With “Flash War” behind them, how will the Flash Family cope with the wide-sweeping ramifications of the returned memories and damage to the force barrier?
THE FLASH (2016) #51 “The Life Story of Wally West”
Writer: Joshua Williamson
Artist: Scott Kolins
Letters: Steve Wands
Cover Artist: Howard Porter & HI-FI; variant by Francesco Mattina
Colorist: Luis Guerrero
Publisher: DC COMICS
What You Need to Know:
Following the conclusion of “Flash War”, the Flash Family is fractured and Hunter Zolomon is now in possession of the Speed, Strength, and Sage Forces. The 25th century has been reconstructed, but not quite the same as it was before, however, with time travel unavailable through the Speed Force, Commander Cold remains trapped in the 21st century.
What You’ll Find Out:
In this issue, Iris reflects on her newly returned memories of a pre-Flashpoint world, writing out the story of Wally West as she now remembers it. While Iris writes, Wally carries out a relentless search for his still-missing children, Irey and Jai. Meanwhile, Barry tries to pick up the missing pieces, blaming himself for failing Wally and driving Wallace away.
Inevitably, Wally’s search comes to an end as he has pushed himself to his limits and collapses in front of Barry and Iris. Tough discussions and hopeful promises are made before help arrives in the form of Superman and Wonder Woman, who whisk Wally off to Sanctuary, which appears to be a superhero rehabilitation facility and will be featured in the upcoming Heroes in Crisis mini-series. In the closing moments, Barry and Bruce are shown discussing what role the resetting of time post-Flashpoint plays in the current events as they overlook the new construction of a Flash Museum.
What Just Happened?
The epilogue to “Flash War” shows everything that is right with comics today. Despite being an epilogue, “The Life Story of Wally West” is crafted in such a way that it could stand completely alone. Central to the story is post-traumatic stress and the ways it plays a role in the core of almost all superhero narratives, not only for the heroes themselves, but all of the lives they touch in the process. As Wally reacts with desperate action, Iris writes through her recovery, Barry turns inward, and Wallace reacts in anger—all common ways of working through PTS. Williamson manages to capture a wide spectrum look at PTS in a careful, respectful, and well-thought-out manner.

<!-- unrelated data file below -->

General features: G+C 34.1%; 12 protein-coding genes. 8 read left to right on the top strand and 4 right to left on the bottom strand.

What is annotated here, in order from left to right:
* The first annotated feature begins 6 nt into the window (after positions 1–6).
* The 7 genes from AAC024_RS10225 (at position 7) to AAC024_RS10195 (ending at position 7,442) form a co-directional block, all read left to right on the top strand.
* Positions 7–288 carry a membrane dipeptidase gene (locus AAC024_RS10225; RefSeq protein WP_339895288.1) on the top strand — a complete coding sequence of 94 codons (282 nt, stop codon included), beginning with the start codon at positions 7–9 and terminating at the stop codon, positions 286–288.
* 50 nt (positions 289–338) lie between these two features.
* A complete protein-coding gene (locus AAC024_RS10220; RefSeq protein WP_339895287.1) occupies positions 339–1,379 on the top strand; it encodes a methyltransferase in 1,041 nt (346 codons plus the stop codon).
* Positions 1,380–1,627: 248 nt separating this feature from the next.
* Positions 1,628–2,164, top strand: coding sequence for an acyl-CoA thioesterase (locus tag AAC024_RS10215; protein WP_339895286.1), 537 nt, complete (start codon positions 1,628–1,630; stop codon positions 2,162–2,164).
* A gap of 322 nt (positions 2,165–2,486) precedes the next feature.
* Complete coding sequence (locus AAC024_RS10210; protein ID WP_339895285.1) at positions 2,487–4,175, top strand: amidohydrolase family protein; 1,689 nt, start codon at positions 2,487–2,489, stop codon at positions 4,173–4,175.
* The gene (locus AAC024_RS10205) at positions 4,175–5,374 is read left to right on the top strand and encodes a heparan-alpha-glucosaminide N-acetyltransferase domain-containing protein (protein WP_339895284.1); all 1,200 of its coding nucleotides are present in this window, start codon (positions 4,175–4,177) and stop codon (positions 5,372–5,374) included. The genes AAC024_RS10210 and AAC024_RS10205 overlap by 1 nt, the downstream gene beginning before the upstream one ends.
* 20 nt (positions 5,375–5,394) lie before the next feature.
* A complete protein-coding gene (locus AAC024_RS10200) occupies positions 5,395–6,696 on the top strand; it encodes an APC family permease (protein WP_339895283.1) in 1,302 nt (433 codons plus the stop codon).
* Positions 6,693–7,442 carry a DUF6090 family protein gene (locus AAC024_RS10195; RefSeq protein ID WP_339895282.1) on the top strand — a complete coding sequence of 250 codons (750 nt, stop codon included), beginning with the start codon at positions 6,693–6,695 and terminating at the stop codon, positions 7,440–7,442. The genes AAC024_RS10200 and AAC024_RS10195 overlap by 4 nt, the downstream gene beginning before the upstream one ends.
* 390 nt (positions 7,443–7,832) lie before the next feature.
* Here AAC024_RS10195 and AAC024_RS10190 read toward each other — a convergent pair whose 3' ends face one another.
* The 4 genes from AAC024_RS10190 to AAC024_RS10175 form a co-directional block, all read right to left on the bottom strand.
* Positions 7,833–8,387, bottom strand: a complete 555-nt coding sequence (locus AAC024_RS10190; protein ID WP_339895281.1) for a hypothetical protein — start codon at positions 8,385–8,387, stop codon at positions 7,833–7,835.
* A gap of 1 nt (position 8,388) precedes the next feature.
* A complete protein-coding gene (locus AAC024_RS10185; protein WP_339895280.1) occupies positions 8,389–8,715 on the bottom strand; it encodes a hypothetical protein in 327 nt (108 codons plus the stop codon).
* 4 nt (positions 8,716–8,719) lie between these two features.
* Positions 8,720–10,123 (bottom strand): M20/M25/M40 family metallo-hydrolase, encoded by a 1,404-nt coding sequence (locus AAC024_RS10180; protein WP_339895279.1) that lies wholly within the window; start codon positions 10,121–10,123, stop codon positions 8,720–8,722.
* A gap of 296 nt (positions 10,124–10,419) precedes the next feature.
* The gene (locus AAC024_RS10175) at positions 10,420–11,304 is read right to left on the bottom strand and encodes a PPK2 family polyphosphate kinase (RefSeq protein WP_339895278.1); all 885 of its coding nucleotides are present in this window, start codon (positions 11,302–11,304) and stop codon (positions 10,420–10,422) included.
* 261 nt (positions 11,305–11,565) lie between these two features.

Kolins serves as the perfect compliment to Williamson. The seeming chaos of the returned memories juxtaposed against the starkness of lone Iris writing on a lonely park bench beautifully illustrates Iris’ trauma. Rounding out Kolin’s intimate caricatures is Guerrera’s use of bright and warm colors, permeating each panel with love. And even beyond hope, love is at the center of the Flash universe.
Not to be overlooked, the masterful and consistent work by letterer Steve Wands should be mentioned. The variety of fonts and stylized text boxes in this issue were crucial to moving the narrative forward.
Final Thought: This run of Flash has been remarkable, and not only for the outrageous action moments, but the truly well-crafted and heartfelt issues that have set this series apart from many others. It is clear that the love for these characters that we feel as fans are matched only by the love felt for them by the creative team. To be capable of setting aside the two major reveals at the end of #50 and turn the attention of the readers inward is the mark of a truly great team.
Follow us on Twitter and Like us on Facebook!
Join our Age of Social Media Network consisting of X-Men, Marvel, DC, Superhero and Action Movies, Anime, Indie Comics, and numerous fan pages. Interested in becoming a member? Join us by clicking here and pick your favorite group!
User Review( votes)